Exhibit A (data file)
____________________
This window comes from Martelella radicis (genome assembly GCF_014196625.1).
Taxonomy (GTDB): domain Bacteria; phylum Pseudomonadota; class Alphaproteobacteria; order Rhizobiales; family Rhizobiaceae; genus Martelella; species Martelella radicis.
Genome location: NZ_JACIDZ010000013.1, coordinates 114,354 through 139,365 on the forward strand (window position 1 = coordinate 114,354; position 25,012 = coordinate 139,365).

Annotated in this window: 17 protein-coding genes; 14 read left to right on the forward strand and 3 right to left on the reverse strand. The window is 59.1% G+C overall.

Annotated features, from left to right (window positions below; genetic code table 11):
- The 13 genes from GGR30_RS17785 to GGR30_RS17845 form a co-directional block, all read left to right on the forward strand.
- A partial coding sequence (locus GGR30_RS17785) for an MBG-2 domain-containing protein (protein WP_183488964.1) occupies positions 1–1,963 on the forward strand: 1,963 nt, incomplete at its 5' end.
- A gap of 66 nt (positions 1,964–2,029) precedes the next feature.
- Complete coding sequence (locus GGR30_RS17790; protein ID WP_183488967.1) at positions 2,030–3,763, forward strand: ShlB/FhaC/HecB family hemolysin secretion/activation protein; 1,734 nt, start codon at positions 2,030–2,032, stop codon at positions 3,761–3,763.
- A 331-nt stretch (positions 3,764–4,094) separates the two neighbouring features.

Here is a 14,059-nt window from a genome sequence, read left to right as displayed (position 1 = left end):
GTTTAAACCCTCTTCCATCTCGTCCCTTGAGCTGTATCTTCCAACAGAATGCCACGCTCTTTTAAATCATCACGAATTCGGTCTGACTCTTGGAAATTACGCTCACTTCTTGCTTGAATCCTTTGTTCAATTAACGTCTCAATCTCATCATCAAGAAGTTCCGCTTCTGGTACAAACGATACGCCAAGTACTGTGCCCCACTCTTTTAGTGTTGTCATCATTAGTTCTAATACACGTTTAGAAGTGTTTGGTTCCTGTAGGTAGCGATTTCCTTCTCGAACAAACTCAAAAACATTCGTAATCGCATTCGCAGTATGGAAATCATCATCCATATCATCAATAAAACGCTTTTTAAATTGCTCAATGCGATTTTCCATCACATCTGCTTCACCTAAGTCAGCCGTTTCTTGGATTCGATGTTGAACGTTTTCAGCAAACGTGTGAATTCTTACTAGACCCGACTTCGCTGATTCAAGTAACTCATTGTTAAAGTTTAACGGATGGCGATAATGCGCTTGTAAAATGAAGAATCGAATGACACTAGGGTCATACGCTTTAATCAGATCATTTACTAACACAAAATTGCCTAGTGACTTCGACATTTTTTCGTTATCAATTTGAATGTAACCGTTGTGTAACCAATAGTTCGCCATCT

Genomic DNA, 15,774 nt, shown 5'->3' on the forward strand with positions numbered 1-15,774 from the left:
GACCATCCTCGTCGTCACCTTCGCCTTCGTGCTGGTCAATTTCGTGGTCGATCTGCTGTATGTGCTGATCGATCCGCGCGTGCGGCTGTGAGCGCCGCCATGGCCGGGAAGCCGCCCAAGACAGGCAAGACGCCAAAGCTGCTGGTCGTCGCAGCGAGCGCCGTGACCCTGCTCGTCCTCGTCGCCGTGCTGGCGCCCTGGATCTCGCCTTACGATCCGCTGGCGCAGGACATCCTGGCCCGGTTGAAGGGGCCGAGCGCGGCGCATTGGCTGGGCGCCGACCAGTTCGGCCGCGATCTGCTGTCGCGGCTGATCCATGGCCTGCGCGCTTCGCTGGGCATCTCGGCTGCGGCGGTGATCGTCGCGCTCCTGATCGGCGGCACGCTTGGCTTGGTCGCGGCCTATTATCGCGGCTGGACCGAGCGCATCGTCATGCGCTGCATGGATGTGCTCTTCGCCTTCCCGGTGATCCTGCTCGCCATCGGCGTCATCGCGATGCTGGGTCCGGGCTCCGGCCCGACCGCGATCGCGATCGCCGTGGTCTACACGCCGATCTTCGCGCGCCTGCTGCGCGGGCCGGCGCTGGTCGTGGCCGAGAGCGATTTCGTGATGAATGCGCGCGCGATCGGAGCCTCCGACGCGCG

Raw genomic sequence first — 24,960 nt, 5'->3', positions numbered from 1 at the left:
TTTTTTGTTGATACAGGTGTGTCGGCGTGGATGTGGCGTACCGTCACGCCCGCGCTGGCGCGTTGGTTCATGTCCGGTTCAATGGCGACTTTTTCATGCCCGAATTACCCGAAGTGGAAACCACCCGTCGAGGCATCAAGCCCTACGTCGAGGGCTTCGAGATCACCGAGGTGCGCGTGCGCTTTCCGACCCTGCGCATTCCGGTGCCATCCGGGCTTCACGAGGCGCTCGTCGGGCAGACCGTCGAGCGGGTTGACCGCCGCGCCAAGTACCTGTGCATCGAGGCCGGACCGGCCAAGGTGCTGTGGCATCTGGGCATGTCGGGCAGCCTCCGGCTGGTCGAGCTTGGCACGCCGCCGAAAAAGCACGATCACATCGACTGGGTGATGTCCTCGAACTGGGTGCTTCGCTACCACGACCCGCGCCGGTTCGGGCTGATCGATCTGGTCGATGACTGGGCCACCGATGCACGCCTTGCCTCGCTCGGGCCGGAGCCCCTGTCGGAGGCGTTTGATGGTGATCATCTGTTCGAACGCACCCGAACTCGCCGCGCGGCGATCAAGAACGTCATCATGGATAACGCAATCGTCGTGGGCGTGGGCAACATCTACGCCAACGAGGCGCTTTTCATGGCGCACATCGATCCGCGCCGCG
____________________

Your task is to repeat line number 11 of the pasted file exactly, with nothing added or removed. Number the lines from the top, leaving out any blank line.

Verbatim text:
Here is a 14,059-nt window from a genome sequence, read left to right as displayed (position 1 = left end):